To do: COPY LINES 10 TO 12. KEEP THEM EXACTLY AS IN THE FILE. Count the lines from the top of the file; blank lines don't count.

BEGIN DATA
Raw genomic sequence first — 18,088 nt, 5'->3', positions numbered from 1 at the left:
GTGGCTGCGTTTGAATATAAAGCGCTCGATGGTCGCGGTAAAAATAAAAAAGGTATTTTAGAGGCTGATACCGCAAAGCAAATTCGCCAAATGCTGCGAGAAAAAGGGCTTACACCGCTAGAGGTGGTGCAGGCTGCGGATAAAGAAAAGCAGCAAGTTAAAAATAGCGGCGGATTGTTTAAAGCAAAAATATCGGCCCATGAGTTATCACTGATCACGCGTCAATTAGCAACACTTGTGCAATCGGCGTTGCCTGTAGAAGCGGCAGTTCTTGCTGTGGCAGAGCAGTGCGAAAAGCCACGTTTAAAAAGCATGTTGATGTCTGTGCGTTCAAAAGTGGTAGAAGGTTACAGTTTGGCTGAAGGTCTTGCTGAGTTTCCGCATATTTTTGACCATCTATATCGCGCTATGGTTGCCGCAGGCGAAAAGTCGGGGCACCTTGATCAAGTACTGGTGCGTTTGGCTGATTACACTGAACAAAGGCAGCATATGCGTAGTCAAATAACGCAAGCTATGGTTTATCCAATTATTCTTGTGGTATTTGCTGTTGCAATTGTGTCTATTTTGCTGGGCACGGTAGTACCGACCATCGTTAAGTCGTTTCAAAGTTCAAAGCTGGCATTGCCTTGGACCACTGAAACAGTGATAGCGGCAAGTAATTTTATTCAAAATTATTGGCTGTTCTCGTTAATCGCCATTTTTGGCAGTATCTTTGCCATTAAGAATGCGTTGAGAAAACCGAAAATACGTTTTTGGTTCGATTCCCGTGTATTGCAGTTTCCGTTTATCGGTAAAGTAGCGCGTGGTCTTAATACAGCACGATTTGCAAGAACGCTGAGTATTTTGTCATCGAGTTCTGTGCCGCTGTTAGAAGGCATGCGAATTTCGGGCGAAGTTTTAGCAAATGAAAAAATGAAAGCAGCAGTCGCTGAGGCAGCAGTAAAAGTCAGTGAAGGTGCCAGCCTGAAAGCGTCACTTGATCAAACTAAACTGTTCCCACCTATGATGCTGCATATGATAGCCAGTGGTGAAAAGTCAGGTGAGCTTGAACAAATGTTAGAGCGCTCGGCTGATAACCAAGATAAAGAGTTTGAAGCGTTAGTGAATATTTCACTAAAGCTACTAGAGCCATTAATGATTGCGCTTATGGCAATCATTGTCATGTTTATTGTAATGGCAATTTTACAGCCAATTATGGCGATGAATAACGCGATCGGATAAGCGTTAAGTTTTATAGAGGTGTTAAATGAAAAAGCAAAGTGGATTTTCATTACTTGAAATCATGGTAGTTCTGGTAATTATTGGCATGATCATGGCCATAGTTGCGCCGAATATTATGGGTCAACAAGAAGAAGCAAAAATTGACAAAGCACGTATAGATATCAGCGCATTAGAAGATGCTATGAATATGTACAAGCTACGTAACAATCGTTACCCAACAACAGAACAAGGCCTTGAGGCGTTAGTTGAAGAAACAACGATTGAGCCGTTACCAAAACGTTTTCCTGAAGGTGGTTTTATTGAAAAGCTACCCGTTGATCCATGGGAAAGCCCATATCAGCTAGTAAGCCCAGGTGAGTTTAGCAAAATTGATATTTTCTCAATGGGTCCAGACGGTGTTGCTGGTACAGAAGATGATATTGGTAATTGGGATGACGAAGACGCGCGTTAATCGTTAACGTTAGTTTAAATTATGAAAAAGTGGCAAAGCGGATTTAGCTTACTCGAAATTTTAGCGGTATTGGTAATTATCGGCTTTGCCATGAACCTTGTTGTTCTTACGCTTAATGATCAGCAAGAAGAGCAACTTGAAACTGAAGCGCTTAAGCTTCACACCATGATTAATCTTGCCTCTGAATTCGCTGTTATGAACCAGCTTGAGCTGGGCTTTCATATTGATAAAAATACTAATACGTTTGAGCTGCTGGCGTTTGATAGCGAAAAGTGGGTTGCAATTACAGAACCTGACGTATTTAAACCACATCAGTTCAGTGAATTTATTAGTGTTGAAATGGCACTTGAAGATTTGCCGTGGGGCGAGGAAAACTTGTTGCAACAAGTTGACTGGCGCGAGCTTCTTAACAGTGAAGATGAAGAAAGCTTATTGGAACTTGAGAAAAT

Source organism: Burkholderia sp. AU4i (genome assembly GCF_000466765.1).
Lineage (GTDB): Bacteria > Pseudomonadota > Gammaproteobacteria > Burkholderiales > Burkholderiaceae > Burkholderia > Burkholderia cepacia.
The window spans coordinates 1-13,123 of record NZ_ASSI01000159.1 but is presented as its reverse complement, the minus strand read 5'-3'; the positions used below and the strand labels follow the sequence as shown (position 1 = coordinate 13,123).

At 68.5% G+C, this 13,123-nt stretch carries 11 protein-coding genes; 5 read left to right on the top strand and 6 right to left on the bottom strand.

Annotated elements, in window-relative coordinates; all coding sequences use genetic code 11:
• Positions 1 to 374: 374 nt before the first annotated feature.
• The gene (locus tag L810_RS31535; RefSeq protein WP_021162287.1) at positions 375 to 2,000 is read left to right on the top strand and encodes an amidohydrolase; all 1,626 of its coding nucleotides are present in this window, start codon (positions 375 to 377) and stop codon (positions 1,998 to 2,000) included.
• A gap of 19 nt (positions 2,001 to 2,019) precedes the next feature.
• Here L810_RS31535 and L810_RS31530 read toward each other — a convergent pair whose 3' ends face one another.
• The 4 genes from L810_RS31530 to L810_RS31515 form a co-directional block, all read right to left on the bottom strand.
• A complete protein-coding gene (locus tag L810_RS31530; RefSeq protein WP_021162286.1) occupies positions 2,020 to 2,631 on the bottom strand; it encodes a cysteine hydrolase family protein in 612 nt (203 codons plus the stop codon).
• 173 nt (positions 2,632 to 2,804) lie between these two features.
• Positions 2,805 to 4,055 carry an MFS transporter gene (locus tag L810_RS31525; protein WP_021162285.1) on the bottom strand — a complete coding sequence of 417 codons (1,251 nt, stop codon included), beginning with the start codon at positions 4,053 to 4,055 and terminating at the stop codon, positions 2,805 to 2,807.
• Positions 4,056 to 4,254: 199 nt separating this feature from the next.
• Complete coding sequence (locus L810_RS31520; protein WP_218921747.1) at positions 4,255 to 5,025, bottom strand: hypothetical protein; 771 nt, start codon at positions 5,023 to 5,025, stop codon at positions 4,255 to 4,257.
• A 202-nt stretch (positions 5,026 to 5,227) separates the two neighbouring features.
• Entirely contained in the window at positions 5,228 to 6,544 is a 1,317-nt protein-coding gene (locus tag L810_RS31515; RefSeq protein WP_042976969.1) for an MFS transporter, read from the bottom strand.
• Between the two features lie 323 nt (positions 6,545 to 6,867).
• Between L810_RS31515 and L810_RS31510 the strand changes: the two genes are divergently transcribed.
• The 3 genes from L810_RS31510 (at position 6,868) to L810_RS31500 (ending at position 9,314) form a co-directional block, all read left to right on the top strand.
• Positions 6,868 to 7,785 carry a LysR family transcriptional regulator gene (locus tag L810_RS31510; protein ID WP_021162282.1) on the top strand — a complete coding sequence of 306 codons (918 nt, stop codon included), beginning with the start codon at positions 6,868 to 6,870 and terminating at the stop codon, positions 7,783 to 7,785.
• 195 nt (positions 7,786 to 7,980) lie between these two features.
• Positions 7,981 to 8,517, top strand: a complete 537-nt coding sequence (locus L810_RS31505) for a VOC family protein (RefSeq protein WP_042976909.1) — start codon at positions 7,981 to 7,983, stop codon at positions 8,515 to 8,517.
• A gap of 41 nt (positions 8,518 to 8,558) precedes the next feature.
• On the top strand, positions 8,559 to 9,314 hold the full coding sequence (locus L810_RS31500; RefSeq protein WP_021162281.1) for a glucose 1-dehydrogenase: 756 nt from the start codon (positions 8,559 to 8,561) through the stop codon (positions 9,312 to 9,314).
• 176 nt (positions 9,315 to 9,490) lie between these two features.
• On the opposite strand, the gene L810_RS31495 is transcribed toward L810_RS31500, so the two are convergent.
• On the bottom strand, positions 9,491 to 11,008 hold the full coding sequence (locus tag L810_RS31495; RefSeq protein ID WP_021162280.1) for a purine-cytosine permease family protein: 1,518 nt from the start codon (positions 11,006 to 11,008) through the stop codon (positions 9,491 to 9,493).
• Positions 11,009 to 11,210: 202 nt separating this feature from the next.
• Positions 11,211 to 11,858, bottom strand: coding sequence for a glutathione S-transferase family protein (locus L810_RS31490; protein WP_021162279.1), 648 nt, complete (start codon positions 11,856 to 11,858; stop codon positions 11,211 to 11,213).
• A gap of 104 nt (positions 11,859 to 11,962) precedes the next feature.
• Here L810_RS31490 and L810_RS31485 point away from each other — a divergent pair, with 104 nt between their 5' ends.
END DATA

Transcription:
• A gap of 19 nt (positions 2,001 to 2,019) precedes the next feature.
• Here L810_RS31535 and L810_RS31530 read toward each other — a convergent pair whose 3' ends face one another.
• The 4 genes from L810_RS31530 to L810_RS31515 form a co-directional block, all read right to left on the bottom strand.